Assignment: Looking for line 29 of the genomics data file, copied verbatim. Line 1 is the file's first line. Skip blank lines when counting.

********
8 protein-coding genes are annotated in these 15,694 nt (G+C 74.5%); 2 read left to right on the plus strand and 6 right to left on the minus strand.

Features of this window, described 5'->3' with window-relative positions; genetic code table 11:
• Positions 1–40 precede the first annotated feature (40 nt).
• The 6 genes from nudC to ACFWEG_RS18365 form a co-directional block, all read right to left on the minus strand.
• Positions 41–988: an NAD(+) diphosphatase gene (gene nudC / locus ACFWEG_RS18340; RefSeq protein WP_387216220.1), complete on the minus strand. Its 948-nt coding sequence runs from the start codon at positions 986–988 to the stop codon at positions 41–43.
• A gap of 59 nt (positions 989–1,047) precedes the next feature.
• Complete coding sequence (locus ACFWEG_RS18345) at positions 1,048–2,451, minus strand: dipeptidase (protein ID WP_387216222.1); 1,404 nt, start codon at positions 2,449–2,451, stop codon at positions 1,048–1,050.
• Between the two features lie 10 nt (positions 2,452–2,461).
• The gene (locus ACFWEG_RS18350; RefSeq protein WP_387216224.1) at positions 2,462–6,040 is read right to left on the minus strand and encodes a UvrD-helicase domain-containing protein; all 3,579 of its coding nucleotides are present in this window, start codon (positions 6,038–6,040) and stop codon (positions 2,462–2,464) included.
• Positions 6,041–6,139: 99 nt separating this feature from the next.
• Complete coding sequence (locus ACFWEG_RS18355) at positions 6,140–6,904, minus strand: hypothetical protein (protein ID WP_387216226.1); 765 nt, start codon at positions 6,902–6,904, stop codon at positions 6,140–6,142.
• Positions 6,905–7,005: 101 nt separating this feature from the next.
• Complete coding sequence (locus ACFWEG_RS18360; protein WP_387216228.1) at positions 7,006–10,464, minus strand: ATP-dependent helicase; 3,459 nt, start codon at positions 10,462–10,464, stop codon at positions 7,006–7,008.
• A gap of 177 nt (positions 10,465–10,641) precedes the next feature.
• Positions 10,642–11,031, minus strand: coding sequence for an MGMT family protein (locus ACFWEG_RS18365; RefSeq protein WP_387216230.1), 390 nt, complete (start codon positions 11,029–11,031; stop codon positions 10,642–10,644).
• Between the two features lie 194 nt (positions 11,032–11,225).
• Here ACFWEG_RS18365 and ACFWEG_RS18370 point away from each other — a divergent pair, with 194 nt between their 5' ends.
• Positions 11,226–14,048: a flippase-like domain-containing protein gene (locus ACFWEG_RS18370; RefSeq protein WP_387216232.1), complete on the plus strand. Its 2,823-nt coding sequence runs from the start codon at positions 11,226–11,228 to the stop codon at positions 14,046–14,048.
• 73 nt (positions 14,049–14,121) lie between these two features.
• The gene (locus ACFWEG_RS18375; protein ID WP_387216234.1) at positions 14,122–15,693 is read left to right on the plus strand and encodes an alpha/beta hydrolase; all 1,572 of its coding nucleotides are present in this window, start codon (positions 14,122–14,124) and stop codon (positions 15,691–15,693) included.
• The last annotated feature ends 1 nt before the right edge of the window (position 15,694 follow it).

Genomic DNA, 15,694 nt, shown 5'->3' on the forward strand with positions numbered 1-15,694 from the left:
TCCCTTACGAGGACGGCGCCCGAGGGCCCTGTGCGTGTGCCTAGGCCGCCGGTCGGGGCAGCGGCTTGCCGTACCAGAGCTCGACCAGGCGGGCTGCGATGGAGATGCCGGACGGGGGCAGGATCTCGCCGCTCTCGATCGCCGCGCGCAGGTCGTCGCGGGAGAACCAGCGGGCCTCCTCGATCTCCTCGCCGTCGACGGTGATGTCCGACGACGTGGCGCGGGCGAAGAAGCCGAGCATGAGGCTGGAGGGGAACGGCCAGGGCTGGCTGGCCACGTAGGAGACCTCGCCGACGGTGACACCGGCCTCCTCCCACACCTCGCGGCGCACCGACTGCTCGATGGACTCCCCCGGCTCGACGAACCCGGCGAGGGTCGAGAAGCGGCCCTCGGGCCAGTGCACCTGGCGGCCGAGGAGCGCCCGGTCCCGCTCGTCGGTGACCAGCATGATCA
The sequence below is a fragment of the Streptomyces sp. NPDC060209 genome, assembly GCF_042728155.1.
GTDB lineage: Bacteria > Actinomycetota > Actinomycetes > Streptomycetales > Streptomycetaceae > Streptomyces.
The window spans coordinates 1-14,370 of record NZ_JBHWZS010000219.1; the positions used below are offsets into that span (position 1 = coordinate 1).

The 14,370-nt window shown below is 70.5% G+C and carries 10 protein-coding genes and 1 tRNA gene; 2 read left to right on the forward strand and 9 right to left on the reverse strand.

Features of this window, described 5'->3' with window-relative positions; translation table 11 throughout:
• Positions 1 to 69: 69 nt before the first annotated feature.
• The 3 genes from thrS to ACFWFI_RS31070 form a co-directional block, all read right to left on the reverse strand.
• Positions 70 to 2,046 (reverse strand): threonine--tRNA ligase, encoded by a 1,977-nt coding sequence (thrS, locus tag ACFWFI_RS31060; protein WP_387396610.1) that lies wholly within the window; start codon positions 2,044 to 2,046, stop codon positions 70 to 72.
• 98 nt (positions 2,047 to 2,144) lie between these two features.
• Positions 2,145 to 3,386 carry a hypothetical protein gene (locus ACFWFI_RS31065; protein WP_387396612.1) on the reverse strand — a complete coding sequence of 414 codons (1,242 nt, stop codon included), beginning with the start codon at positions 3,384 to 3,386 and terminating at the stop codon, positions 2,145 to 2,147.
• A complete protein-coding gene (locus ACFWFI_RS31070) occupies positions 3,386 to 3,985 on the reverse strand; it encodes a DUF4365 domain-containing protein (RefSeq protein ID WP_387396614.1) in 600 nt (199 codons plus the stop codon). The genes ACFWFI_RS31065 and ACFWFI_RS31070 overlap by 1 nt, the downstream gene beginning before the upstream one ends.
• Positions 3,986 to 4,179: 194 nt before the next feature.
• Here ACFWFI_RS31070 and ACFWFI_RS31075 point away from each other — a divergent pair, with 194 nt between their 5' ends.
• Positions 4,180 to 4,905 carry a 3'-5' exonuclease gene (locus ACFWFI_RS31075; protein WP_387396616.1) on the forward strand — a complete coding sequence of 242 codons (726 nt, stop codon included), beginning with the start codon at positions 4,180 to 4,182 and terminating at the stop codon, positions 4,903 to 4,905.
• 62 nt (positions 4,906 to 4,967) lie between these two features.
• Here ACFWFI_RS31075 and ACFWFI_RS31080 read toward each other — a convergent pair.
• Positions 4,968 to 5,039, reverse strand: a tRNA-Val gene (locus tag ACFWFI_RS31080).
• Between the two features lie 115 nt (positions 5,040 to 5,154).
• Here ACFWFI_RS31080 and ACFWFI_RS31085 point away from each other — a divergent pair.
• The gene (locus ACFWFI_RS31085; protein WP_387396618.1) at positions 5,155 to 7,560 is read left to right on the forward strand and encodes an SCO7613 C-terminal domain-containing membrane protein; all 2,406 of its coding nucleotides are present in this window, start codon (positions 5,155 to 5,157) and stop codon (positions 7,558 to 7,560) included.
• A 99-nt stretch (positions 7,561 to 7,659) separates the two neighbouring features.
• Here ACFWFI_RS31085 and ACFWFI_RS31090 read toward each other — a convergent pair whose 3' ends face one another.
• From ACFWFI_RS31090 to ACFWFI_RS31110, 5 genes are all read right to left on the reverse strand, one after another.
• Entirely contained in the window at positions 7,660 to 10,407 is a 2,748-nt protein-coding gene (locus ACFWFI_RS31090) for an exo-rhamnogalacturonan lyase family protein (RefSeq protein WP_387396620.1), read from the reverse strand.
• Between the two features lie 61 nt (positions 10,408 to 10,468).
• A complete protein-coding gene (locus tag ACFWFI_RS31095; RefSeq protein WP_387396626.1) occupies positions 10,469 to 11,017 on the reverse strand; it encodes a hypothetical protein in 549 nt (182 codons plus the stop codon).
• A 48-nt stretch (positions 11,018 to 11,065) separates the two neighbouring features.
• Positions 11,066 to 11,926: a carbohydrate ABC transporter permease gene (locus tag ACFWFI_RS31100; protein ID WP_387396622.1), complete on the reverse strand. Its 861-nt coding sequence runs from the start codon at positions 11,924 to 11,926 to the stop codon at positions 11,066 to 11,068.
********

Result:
• Positions 1 to 69: 69 nt before the first annotated feature.